(a) Animadv. Philol. p. 181. (b) מרחוק “q. d. dum illa longe abest”, Piscator; “longe ante quam incidat in animum meum”, Gejerus, & Campensis in Ibid.
Here is the whole Psalm.
Search Me, O God, and Know My Heart
Psa 139:1 To the chief Musician, A Psalm of David. O LORD, thou hast searched me, and known me.
Psa 139:2 Thou knowest my downsitting and mine uprising, thou understandest my thought afar off.
Psa 139:3 Thou compassest my path and my lying down, and art acquainted with all my ways.
Psa 139:4 For there is not a word in my tongue, but, lo, O LORD, thou knowest it altogether.
Psa 139:5 Thou hast beset me behind and before, and laid thine hand upon me.
Psa 139:6 Such knowledge is too wonderful for me; it is high, I cannot attain unto it.
Psa 139:7 Whither shall I go from thy spirit? or whither shall I flee from thy presence?
Psa 139:8 If I ascend up into heaven, thou art there: if I make my bed in hell, behold, thou art there.
Psa 139:9 If I take the wings of the morning, and dwell in the uttermost parts of the sea;
Psa 139:10 Even there shall thy hand lead me, and thy right hand shall hold me.
Psa 139:11 If I say, Surely the darkness shall cover me; even the night shall be light about me.
Psa 139:12 Yea, the darkness hideth not from thee; but the night shineth as the day: the darkness and the light are both alike to thee.
Psa 139:13 For thou hast possessed my reins: thou hast covered me in my mother’s womb.
Psa 139:14 I will praise thee; for I am fearfully and wonderfully made: marvellous are thy works; and that my soul knoweth right well.
Psa 139:15 My substance was not hid from thee, when I was made in secret, and curiously wrought in the lowest parts of the earth.
Psa 139:16 Thine eyes did see my substance, yet being unperfect; and in thy book all my members were written, which in continuance were fashioned, when as yet there was none of them.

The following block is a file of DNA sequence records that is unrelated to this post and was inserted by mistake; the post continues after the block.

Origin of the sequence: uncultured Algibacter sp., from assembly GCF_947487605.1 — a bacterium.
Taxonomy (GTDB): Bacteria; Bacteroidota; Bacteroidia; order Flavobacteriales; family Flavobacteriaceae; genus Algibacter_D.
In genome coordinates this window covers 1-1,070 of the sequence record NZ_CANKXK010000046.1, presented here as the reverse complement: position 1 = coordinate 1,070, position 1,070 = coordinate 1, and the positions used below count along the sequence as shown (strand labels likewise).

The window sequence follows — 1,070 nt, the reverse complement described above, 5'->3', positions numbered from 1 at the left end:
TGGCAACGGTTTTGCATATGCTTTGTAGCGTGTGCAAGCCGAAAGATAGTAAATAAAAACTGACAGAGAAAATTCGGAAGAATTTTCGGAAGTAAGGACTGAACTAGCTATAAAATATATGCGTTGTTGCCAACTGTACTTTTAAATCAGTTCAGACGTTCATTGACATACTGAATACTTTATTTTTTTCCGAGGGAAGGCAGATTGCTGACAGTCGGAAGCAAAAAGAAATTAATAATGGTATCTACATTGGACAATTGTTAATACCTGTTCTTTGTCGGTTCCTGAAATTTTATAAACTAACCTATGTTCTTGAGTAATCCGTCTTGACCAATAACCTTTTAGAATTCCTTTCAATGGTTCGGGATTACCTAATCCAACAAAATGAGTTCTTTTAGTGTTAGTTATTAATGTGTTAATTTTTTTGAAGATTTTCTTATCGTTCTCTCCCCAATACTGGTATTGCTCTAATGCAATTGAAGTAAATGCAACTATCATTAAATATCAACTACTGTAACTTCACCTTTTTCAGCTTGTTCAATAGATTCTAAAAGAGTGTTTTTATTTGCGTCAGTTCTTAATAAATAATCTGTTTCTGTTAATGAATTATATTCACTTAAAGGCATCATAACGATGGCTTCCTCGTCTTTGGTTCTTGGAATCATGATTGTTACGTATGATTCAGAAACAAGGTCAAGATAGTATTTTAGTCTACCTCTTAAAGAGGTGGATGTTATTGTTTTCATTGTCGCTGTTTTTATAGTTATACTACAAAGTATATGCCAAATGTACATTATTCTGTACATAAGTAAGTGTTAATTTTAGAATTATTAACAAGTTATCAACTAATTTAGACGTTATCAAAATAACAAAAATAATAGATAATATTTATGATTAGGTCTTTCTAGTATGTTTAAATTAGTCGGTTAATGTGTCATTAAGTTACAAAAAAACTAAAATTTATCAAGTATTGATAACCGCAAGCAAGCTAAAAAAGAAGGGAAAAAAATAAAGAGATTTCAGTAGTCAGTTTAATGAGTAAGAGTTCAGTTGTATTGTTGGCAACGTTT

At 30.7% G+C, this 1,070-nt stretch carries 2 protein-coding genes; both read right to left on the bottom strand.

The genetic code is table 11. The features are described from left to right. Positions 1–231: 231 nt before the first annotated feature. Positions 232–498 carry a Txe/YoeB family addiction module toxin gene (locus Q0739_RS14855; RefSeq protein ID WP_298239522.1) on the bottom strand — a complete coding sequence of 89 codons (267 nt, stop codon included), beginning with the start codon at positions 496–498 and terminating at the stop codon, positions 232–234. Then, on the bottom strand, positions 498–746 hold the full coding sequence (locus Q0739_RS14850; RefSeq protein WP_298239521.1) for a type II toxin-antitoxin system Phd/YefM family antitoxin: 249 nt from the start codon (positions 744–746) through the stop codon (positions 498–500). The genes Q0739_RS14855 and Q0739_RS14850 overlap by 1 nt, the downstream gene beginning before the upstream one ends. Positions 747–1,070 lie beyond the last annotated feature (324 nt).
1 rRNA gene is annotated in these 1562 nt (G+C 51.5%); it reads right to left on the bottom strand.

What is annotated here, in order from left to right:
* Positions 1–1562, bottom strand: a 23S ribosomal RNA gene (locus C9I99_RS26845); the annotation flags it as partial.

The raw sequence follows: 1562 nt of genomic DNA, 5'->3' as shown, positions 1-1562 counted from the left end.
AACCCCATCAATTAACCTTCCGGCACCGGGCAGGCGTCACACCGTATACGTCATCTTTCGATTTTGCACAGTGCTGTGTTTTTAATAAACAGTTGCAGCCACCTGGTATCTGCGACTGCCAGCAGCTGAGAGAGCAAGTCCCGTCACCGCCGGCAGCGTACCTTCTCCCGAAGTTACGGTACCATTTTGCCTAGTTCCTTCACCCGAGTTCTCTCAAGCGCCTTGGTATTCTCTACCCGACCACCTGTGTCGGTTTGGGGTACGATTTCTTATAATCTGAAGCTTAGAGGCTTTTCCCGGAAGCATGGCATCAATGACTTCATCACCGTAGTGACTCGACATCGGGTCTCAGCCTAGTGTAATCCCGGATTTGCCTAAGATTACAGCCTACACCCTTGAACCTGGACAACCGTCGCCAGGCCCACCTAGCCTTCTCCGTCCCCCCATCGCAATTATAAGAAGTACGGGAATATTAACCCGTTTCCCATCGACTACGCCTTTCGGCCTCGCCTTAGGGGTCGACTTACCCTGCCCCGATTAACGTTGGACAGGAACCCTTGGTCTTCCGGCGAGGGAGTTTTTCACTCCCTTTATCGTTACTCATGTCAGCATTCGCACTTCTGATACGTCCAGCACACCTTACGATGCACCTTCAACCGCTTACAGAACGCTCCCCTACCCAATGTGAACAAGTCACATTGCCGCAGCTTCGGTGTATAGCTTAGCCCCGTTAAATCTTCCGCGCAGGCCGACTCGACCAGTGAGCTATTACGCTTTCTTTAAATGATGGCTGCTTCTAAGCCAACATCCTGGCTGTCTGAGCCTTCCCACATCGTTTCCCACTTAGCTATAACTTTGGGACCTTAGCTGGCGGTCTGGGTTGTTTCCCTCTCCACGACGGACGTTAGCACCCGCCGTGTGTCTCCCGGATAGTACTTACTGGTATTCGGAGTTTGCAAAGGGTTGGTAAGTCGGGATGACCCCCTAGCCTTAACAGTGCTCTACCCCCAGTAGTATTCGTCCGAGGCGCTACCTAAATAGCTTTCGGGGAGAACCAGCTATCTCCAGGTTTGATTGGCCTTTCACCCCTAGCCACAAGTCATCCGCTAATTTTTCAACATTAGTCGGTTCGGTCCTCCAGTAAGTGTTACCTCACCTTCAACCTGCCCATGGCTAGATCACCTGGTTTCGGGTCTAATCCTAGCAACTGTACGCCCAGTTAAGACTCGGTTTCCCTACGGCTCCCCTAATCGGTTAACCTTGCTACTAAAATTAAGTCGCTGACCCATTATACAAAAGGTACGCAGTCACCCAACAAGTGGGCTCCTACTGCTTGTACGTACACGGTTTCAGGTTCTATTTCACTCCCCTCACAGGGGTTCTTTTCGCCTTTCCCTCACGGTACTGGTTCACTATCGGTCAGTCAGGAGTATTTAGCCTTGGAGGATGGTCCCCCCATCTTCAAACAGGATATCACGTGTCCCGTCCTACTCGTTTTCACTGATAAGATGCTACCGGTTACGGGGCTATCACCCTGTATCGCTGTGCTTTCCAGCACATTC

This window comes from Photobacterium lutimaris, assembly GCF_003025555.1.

Psa 139:17 How precious also are thy thoughts unto me, O God! how great is the sum of them!
Psa 139:18 If I should count them, they are more in number than the sand: when I awake, I am still with thee.
Psa 139:19 Surely thou wilt slay the wicked, O God: depart from me therefore, ye bloody men.
Psa 139:20 For they speak against thee wickedly, and thine enemies take thy name in vain.
Psa 139:21 Do not I hate them, O LORD, that hate thee? and am not I grieved with those that rise up against thee?
Psa 139:22 I hate them with perfect hatred: I count them mine enemies.
Psa 139:23 Search me, O God, and know my heart: try me, and know my thoughts:
Psa 139:24 And see if there be any wicked way in me, and lead me in the way everlasting.
You can read on your own, the military plan presented in Joshua 8.
Jos 8:1 And the LORD said unto Joshua, Fear not, neither be thou dismayed: take all the people of war with thee, and arise, go up to Ai: see, I have given into thy hand the king of Ai, and his people, and his city, and his land:
Jos 8:2 And thou shalt do to Ai and her king as thou didst unto Jericho and her king: only the spoil thereof, and the cattle thereof, shall ye take for a prey unto yourselves: lay thee an ambush for the city behind it.
And the warning Jeremiah gives to Jerusalem.
Jer 2:1 Moreover the word of the LORD came to me, saying,
Jer 2:2 Go and cry in the ears of Jerusalem, saying, Thus saith the LORD; I remember thee, the kindness of thy youth, the love of thine espousals, when thou wentest after me in the wilderness, in a land that was not sown.
Jer 2:3 Israel was holiness unto the LORD, and the firstfruits of his increase: all that devour him shall offend; evil shall come upon them, saith the LORD.
Jer 2:4 Hear ye the word of the LORD, O house of Jacob, and all the families of the house of Israel:
Jer 2:5 Thus saith the LORD, What iniquity have your fathers found in me, that they are gone far from me, and have walked after vanity, and are become vain?